US benchmark West Texas Intermediate (WTI) for delivery in September, which expires Thursday, dipped 32 cents to $40.48 after falling sharply in New York to its lowest level since March 2009.
Brent crude for October dropped 25 cents to $46.91 a barrel.
“US stockpiles unexpectedly expanded when the market was looking at a contraction, which heightened the global oversupply concerns,” said Bernard Aw, a market strategist at IG Markets in Singapore.
“This added pressure to crude prices, and we see WTI drop below $41, heading towards the key $40 level. We could see more downsides, given that the current conditions remain unfavorable to oil.”
The US Department of Energy on Wednesday said oil stockpiles rose 2.6 million barrels in the week ending August 14, and reported a 300,000 barrel rise at the closely watched Cushing, Oklahoma trading hub.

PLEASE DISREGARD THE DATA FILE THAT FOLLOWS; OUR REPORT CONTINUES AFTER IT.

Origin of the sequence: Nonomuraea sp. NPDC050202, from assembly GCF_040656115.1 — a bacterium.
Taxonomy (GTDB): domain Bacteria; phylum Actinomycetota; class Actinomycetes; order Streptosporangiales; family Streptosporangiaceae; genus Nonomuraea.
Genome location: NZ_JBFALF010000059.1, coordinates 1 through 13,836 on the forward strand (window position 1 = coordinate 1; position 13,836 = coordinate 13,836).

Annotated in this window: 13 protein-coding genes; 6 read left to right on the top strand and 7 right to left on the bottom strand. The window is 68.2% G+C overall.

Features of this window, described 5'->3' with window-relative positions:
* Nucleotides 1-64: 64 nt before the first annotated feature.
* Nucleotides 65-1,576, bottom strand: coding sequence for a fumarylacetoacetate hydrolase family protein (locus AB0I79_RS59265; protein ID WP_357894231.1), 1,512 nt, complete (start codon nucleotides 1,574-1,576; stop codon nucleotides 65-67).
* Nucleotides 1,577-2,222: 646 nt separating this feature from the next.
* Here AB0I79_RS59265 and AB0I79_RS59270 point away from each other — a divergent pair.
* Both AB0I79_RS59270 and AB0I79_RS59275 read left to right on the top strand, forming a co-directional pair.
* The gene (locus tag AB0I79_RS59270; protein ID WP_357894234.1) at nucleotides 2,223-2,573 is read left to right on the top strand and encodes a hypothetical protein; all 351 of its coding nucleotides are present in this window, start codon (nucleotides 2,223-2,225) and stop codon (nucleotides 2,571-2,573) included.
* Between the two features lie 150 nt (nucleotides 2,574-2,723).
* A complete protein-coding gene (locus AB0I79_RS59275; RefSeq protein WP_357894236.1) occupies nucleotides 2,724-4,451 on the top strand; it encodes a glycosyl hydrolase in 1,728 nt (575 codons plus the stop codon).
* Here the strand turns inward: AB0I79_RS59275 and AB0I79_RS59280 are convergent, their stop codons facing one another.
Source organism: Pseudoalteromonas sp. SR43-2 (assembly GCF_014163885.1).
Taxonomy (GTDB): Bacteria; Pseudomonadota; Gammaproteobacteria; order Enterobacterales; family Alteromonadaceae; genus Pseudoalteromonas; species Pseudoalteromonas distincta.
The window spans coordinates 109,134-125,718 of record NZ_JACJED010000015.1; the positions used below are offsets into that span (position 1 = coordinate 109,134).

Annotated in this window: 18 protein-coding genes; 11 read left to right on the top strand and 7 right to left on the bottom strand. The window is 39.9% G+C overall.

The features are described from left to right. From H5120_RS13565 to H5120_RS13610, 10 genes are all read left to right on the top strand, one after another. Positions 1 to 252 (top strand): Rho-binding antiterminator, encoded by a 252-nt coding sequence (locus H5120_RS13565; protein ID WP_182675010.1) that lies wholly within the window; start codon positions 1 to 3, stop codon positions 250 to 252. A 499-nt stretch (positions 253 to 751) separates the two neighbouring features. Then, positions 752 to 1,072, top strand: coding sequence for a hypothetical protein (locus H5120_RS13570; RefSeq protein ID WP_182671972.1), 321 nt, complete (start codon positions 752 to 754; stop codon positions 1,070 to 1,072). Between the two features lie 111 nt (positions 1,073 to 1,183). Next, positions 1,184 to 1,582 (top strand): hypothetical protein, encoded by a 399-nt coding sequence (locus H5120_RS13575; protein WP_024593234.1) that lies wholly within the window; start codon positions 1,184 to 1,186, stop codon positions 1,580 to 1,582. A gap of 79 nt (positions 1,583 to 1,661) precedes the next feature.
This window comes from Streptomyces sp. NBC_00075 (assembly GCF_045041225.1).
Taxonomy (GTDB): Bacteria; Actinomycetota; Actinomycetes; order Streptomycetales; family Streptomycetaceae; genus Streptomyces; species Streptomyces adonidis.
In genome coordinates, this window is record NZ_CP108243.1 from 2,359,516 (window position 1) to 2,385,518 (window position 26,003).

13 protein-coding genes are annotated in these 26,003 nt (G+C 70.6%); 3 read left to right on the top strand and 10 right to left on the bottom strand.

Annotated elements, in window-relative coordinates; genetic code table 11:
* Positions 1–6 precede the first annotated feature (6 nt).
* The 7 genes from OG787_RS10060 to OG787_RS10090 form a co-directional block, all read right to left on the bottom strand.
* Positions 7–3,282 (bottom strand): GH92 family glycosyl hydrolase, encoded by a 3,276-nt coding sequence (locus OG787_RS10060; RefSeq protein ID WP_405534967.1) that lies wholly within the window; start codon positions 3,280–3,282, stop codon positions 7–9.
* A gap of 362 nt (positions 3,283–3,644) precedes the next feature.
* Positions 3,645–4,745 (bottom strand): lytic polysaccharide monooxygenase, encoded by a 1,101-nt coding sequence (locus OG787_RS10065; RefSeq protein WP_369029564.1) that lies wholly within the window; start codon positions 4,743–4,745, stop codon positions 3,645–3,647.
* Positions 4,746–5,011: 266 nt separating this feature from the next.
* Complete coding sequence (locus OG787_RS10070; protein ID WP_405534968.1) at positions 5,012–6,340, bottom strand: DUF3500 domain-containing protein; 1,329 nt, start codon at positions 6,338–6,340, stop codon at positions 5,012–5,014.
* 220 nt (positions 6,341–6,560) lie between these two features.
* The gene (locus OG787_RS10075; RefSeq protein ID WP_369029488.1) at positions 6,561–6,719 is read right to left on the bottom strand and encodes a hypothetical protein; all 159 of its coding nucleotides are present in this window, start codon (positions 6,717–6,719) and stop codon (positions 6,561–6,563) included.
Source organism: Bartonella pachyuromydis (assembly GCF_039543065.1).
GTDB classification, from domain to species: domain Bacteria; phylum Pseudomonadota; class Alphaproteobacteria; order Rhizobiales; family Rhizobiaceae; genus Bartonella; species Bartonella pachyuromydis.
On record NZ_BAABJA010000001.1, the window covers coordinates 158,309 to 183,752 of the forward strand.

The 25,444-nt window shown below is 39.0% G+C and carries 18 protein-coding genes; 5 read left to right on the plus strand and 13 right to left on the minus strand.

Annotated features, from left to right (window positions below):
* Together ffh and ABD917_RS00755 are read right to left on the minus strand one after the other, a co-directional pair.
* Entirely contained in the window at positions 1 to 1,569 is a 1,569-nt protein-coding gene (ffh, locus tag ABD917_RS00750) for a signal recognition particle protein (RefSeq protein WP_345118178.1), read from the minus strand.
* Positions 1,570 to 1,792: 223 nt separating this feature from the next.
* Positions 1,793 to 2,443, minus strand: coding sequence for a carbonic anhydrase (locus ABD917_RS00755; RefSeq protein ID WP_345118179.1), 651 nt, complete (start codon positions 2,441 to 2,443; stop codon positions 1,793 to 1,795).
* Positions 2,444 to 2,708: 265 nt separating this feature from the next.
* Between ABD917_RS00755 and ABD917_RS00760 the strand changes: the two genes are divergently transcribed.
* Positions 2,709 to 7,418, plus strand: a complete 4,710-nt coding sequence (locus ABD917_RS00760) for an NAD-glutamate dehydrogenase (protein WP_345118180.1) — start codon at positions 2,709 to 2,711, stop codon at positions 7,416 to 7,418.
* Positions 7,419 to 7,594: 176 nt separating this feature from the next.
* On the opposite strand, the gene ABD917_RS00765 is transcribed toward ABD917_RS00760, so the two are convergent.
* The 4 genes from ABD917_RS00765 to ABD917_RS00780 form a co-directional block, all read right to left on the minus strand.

The surprise jump in inventories at a time when they normally fall added to concerns of a global surplus, particularly as signs emerge that demand is faltering in top energy importer China.
Analysts predict oil could now reach levels not seen since the throes of the financial crisis, pressured by a strong dollar and the anticipated return of Iranian oil to world markets.
But Daniel Ang, an investment analyst with Phillip Futures in Singapore, said he expects WTI to be supported at $40 a barrel in Thursday’s trading session.
“Technically, we are still seeing a very bearish momentum, however for prices to break below $40 is going to be an arduous task,” he said.
“We see $40 for WTI to be a strong psychological support. Thus, we would unlikely think that this would break during Asian hours (Thursday).”
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